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As part of the UN's International Day for Elimination of Violence Against Women and the start of Orange your Neighbourhood, a 16 day campaign to raise awareness of gender-based violence—members of Churchill College reflect on issues of violence against women both internationally and closer to home.
In the first of this series, Churchill PhD student and Wing Yip Scholar, Tiantian Chen—highlights some of the problems facing women in China. Tiantian’s research focuses on the power struggles within single-career families, which she hopes will help promote policy innovation in China to end employment discrimination and domestic abuse.
As Beauvoir argues in her book The Second Sex, two dominant factors, “participation in production” and “reproductive slavery” constrains the evolution of women’s conditions. Although nowadays great efforts have been dedicated to the women’s empowerment in China, Beauvoir’s statement, to some extent, holds true in demonstrating the risks most Chinese women are currently facing.
One of the most serious problems is female sex trafficking. Although no exact figure has been given for the total number of women trafficking, a report from the Ministry of Public Security said police rescued over 74,000 women from either traffickers or pimps in 2013. Another risk is extra children punishment. Local officials implement forced abortion on women who already have children and cannot afford social maintenance fees. “The sterilizations for those women are often not performed by highly trained gynaecological surgeons, causing infections.” Also, domestic violence is a problem. According to QianZhan Survey, it occurs in 30 percent of families in China.
The above problems are relatively visible. In other words, they have already drawn people’s attention. During my study in Cambridge, I will look into the invisible problem Chinese women are facing. That is women’s work-family conflicts.
According to 2011 Global Gender Gap Report, approximately 71.1% of Chinese women have jobs in the workplace, making it the highest ration in the world. The high employment ratio, however, does not mean high-end jobs and better lives. They have to struggle between the role as a “good wife/mother” and a great employee. One one hand, they have to work incredibly hard in order to get to higher positions. On the other hand, they shoulder almost all household responsibilities that the traditional Chinese culture took for granted. And there are not many affordable social institutions helping professional women care for children and an ageing generation. Consequently, professional women feel pressure in meeting work, family and personal responsibilities. A figure of 85 percent of working women, according to a survey conducted by China Women’s Federation, are suffering from sub-health problems because of great pressure.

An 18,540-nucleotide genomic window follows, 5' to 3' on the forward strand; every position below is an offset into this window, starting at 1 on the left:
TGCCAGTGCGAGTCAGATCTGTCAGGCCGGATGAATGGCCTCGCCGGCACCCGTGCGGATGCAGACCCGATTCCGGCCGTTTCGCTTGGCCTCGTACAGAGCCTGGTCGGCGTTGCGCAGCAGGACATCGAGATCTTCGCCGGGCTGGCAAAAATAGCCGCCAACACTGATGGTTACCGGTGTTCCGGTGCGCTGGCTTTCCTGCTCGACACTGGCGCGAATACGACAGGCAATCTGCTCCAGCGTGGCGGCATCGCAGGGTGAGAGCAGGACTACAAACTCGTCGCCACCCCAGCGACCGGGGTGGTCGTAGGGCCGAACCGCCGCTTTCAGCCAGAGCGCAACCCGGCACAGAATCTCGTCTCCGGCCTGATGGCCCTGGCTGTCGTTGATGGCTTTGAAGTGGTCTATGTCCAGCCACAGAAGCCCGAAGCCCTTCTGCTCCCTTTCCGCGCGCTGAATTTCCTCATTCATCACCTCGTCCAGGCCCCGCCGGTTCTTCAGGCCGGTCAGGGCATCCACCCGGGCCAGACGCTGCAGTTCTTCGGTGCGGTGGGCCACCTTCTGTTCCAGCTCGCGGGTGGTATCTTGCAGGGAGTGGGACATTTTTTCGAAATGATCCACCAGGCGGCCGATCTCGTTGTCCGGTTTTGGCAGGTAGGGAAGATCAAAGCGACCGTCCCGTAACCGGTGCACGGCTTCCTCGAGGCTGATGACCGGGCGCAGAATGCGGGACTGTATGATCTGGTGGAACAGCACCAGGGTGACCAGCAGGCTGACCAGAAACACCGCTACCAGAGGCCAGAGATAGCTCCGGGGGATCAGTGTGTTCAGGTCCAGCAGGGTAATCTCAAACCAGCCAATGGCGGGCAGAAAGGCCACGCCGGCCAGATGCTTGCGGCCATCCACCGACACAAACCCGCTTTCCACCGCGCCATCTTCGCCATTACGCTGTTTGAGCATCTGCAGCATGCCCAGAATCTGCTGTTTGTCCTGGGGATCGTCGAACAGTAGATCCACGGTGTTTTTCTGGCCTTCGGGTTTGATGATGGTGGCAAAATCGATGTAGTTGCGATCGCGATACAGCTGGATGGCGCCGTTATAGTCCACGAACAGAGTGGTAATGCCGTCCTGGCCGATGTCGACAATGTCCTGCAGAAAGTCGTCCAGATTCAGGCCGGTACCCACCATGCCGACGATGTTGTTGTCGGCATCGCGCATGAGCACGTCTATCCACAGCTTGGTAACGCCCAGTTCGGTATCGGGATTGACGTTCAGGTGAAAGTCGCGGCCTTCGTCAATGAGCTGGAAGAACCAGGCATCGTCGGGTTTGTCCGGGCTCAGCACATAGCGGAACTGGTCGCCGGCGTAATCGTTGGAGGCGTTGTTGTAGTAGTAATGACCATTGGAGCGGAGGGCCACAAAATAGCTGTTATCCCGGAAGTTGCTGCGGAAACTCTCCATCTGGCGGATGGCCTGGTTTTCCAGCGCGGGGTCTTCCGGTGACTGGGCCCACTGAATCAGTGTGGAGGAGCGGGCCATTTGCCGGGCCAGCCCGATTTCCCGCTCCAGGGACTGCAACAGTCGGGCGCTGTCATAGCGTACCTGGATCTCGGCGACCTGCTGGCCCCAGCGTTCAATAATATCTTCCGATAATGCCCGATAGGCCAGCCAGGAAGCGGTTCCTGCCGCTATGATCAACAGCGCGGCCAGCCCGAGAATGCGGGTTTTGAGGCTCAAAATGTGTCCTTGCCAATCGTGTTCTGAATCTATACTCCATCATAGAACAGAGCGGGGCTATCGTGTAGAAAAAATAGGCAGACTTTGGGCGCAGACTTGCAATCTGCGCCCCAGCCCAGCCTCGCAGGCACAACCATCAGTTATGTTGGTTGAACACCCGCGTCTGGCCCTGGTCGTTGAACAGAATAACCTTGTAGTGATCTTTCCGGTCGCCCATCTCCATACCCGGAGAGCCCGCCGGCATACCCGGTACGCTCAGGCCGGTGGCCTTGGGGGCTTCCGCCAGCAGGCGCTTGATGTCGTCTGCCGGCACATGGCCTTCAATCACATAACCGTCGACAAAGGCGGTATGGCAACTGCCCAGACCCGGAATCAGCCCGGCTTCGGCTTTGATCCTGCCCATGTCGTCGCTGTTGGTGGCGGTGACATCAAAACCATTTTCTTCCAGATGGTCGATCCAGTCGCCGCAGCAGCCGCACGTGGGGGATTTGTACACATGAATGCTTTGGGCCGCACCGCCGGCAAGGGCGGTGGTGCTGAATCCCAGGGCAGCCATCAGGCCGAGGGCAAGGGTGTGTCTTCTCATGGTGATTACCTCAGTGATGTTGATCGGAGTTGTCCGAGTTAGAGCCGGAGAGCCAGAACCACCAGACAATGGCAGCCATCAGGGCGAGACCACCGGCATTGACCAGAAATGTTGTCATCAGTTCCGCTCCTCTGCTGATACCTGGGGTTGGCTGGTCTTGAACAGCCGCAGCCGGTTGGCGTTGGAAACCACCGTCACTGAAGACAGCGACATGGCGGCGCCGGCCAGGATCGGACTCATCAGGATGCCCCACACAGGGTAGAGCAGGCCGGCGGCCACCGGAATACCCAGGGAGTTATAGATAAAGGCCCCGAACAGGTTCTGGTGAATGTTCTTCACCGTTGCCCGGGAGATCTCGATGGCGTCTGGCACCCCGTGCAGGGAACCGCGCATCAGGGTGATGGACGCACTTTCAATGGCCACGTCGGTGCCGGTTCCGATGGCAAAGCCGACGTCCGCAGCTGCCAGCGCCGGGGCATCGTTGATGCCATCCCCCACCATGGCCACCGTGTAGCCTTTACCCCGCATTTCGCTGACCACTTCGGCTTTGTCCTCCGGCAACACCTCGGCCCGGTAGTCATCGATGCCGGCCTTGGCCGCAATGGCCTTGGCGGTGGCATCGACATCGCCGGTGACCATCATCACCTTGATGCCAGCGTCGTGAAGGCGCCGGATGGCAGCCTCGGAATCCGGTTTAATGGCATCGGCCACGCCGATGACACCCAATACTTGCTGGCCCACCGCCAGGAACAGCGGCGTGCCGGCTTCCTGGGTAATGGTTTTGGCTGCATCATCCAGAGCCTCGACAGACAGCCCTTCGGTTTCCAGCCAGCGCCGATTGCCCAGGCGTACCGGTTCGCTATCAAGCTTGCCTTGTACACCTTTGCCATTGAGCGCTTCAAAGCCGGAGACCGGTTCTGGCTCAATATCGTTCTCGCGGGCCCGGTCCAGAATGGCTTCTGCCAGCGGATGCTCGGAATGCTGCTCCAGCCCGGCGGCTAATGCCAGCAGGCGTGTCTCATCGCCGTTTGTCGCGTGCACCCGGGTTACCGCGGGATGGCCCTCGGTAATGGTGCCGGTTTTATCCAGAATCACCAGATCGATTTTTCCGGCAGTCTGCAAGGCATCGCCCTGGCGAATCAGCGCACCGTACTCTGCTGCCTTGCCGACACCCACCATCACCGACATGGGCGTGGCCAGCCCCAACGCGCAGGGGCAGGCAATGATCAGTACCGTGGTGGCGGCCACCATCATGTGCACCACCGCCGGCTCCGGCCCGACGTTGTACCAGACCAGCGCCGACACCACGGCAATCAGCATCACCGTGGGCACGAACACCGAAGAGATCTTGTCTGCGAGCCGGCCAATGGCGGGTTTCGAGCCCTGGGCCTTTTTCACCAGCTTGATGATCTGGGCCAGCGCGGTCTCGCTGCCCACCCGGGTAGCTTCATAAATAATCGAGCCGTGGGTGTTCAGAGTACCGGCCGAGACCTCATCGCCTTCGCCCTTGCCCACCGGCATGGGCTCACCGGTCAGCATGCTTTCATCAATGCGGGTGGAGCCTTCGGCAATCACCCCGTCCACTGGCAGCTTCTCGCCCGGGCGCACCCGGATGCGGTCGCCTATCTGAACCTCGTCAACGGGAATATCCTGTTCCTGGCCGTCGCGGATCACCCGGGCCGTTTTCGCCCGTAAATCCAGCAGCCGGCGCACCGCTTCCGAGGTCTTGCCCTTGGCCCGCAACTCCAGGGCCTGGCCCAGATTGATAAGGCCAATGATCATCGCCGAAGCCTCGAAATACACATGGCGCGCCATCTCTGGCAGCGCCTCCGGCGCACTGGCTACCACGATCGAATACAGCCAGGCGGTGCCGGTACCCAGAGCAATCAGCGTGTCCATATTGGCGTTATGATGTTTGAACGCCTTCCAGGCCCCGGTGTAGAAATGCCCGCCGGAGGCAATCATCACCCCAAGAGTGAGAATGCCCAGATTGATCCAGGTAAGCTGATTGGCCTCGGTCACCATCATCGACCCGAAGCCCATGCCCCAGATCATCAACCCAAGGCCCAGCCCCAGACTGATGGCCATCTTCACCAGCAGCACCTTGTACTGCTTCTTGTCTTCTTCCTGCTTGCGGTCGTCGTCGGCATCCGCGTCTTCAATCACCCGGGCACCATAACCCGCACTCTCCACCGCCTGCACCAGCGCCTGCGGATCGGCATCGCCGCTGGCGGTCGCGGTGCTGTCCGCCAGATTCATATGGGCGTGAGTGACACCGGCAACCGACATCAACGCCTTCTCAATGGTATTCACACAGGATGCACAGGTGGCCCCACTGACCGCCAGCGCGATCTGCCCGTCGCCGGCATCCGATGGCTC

Because of the pressures in work-family balance, some professional women leave their careers and stay at home. There has not been official data in the number of housewives in Chins, but a study of 20 thousand women in China by CNN in 2010 shows that 40% of respondents want to be housewives while only 38% of respondents want to be professional women. Housewives seem to solve the plight of professional women, but they are exposing to various risks due to the absence of social insurance. There are no social polices securing housewives’ social welfare. In modern China, one’s social welfare is offered by one’s work unit. Full-time housewives, without a job, are not protected by social insurances especially medical coverage. And since housewives’ economic position completely relies on husbands, their economic viability is weak if their marriage dissolves. Additionally, housewives suffer from disconnection from the rest society. One housewife tells the reporter that she has nowhere to go except for her child’s schools and shopping malls.
To tackle work-family conflicts, I propose a household-based social welfare system instead of the work-based one, so that women without a job could be protected by social insurances. In addition, the taxation policy should be made upon a household basis instead of a working individual basis, by considering the overall income and expense of a family. In this way, those low-income families, where the mothers do not have a job, could enjoy tax reduction. Finally, a community-based babysitting services centre could be built up. Working mothers could send their child to the centre for care, thus liberating them from the struggle between heavy workload at home and workplace.
— Tiantian Chen
 Social maintenance fees are payments of fine for people who violate the one-child policy. The amount of fine is three times the people’s annual post-tax income. The fine increases with income. Social maintenance fees generate an annual revenue of about 20 billion RMB for the country, but no one knows where they are spent.
 “Women's Rights in China,”accessed by Nov.23, 2014, http://www.allgirlsallowed.org/womens-rights-china-statistics
 “The prevalence of Domestic Violence in China”, accessed by Nov.23, 2014, http://www.qianzhan.com/qzdata/detail/307/131122-dd47e3cc.html
 “Subhealth problems among professional women,” accessed by Nov.23, 2014, http://health.sohu.com/20130621/n379486733.shtml
 “The trend to become housewives,” accessed by Nov.23, 2014, http://news.qq.com/a/20121114/001115_all.htm